Is Narmada water being made to flow in Sabarmati not supplied to city of Ahmedabad? This has furthered the idea of river...
I have been selling glass for commercial buildings talking about light, thermal/solar heat gain etc.etc..but I...
Dear Saxena ji,
Thank you for inquiry.
West facing windows can be a big source of heat, first measure which you...
A NATIONAL environment policy is on the anvil. The Union ministry of environment and forests (MoEF) has drafted a version and placed it in the public domain for all to review in two months. But the draft has made the civil society sulk. Their grouse: MoEF has become insular. It's liberalised avatar, they say, doesn't really accommodate people's views. The draft is a refusal to engage creatively with the public.
But could it be that the civil society has missed the point? Could it be that MoEF is getting smarter? Consider the possibility that the ministry today has a more engaging faade. It has searched cautiously among the informed, and selected those it considers 'friendly'. The consequence: MoEF is able to declare itself 'participatory'; at any given moment, it can bandy about a team of 'experts' that 'advise' it on issues -- environmental clearances, structural adjustment, what have you. The activist community, meanwhile, finds itself in a bit of a muddle, a confusion muttered privately and mildly.
The situation is piquant: there are those willing to work with government, because they believe in change that is good. A partnership is struck. And before they can so much as say "people-friendly", there emerges a draft policy -- all-new, civil society-affirmed, apparently publicly debated. A policy that ad-libs civil society positions but means only what the government desires.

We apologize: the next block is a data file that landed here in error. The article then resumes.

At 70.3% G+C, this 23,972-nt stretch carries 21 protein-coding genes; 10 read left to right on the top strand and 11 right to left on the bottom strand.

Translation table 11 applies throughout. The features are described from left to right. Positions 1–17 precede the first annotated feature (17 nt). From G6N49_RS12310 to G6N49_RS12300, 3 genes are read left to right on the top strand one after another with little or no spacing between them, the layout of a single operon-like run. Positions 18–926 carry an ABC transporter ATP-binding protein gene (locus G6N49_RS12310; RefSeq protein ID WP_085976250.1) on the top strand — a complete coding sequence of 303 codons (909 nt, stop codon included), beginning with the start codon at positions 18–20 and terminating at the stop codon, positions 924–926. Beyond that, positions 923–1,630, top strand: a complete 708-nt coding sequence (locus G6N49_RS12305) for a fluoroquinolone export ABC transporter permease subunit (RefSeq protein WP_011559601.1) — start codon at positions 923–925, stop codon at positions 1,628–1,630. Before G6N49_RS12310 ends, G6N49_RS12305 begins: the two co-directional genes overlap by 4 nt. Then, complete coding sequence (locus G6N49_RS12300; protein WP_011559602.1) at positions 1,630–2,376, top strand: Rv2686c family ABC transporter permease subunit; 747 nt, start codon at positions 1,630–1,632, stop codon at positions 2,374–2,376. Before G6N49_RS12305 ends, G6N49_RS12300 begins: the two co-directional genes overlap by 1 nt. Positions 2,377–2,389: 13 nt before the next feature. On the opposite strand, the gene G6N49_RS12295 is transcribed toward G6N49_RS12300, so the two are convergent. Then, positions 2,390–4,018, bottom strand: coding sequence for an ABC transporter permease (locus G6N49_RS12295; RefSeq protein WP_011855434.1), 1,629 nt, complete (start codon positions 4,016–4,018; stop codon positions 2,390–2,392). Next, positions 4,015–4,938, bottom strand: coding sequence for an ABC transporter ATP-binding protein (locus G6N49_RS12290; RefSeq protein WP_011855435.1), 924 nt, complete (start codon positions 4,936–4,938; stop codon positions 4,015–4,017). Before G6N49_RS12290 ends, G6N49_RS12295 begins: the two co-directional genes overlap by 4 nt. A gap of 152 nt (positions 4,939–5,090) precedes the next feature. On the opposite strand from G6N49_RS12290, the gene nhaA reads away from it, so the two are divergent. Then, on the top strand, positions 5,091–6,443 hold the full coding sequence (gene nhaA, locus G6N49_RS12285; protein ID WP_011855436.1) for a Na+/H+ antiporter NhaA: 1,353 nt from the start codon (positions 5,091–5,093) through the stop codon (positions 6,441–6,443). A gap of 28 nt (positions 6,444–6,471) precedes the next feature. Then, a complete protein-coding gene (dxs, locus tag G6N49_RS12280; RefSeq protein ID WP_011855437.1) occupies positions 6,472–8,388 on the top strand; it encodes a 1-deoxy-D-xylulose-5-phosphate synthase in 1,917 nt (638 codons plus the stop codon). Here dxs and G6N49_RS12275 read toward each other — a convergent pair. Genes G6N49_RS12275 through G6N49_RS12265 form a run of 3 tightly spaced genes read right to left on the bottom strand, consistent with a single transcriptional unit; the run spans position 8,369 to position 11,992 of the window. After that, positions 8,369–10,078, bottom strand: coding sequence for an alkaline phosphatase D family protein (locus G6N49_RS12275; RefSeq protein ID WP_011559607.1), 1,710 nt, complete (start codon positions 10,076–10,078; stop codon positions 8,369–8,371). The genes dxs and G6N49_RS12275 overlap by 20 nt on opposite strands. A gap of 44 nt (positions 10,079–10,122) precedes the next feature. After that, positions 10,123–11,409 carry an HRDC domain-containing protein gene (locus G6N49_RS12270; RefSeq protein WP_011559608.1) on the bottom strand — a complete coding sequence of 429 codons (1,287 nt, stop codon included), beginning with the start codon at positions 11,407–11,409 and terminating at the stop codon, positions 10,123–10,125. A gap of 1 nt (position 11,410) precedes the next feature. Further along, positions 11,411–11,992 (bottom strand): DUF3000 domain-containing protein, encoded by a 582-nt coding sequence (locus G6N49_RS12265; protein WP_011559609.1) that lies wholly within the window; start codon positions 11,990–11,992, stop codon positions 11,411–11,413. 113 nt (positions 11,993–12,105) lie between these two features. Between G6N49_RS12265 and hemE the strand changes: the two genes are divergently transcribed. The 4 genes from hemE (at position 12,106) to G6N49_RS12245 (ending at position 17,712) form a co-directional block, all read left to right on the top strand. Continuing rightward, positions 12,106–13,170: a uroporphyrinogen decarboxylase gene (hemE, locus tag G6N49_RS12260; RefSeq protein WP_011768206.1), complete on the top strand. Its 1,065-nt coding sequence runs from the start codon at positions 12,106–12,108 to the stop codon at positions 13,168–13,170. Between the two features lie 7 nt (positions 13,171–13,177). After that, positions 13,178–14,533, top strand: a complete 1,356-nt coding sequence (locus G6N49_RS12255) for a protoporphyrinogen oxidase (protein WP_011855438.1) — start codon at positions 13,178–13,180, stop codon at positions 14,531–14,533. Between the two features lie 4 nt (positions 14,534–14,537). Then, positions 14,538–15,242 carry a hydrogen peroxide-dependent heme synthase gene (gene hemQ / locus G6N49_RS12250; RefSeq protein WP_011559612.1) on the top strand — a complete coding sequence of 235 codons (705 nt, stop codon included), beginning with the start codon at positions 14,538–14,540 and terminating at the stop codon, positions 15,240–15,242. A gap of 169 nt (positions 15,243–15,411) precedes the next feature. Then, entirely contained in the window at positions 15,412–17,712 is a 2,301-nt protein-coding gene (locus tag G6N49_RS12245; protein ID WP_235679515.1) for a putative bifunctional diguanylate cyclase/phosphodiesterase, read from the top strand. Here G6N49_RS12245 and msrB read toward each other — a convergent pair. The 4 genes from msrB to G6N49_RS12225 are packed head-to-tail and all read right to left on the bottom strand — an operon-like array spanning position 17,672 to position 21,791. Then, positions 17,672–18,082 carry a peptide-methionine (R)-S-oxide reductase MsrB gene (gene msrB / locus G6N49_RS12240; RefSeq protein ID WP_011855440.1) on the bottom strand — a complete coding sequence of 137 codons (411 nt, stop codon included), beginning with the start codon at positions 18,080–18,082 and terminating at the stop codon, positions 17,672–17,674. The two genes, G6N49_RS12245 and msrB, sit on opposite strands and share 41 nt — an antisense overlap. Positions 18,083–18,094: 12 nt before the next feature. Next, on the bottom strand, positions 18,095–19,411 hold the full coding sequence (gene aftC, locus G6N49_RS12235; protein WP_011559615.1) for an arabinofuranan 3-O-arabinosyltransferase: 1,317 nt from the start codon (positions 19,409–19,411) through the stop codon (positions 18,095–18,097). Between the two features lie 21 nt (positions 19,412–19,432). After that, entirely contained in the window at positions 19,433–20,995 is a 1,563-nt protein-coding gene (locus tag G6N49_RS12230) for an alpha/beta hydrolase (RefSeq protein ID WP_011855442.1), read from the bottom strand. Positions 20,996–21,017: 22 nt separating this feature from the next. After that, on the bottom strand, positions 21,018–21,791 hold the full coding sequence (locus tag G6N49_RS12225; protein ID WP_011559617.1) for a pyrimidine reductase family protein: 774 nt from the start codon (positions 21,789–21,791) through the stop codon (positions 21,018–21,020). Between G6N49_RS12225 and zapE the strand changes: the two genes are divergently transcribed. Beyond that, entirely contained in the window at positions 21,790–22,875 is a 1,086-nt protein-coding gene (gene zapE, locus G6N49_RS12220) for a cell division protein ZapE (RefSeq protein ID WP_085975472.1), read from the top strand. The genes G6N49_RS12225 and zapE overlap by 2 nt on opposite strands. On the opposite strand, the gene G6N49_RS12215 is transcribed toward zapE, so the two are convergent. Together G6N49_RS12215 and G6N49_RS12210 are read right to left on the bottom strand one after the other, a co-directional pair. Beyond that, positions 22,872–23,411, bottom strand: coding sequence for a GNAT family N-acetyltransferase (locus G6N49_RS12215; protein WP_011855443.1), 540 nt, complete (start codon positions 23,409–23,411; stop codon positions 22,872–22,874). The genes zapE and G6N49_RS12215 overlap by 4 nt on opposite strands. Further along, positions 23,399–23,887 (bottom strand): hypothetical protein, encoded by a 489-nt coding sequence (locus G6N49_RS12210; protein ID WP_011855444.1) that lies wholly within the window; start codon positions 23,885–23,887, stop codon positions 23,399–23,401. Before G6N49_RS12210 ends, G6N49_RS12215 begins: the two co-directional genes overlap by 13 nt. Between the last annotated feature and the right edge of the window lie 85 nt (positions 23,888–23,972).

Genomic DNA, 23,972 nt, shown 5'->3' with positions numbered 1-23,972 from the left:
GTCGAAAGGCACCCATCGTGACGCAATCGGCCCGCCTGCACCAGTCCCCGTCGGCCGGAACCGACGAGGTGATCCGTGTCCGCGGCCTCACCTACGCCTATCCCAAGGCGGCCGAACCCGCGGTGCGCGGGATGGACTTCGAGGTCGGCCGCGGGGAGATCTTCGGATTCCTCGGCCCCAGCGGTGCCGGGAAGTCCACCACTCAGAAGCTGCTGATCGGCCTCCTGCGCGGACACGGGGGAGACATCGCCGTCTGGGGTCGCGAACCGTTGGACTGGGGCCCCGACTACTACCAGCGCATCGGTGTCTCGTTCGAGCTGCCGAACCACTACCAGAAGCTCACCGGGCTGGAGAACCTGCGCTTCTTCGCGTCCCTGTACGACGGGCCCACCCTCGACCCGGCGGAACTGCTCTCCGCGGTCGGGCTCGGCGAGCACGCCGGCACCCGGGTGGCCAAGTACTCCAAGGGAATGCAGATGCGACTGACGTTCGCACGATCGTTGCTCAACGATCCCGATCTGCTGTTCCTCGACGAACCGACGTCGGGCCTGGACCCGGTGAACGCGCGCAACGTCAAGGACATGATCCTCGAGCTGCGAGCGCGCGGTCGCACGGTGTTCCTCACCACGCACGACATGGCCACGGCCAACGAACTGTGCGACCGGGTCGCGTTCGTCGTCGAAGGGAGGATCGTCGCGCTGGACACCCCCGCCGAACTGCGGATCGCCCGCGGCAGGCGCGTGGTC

Is the civil society losing a war, battle by co-opted battle? Why has there been a protest about who got consulted, and not about the entire process of consultation? Why the hunt for martyrs and devils? Why not interrogate the modes by which government consults and involves the public?
It's an era of structural adjustments -- a liberal economist's jargon for reducing the state's responsibility to govern. India's civil society, too, needs to structurally adjust: look long and hard at its responsibility to tackle those who govern. There must be another push to refine and reconstruct the terms of engagement between the public and the government. Public participation cannot be reduced to tokenism. If the process of participation in policymaking is open and democratic, the question of who holds agency for the public will, quite logically, become less relevant.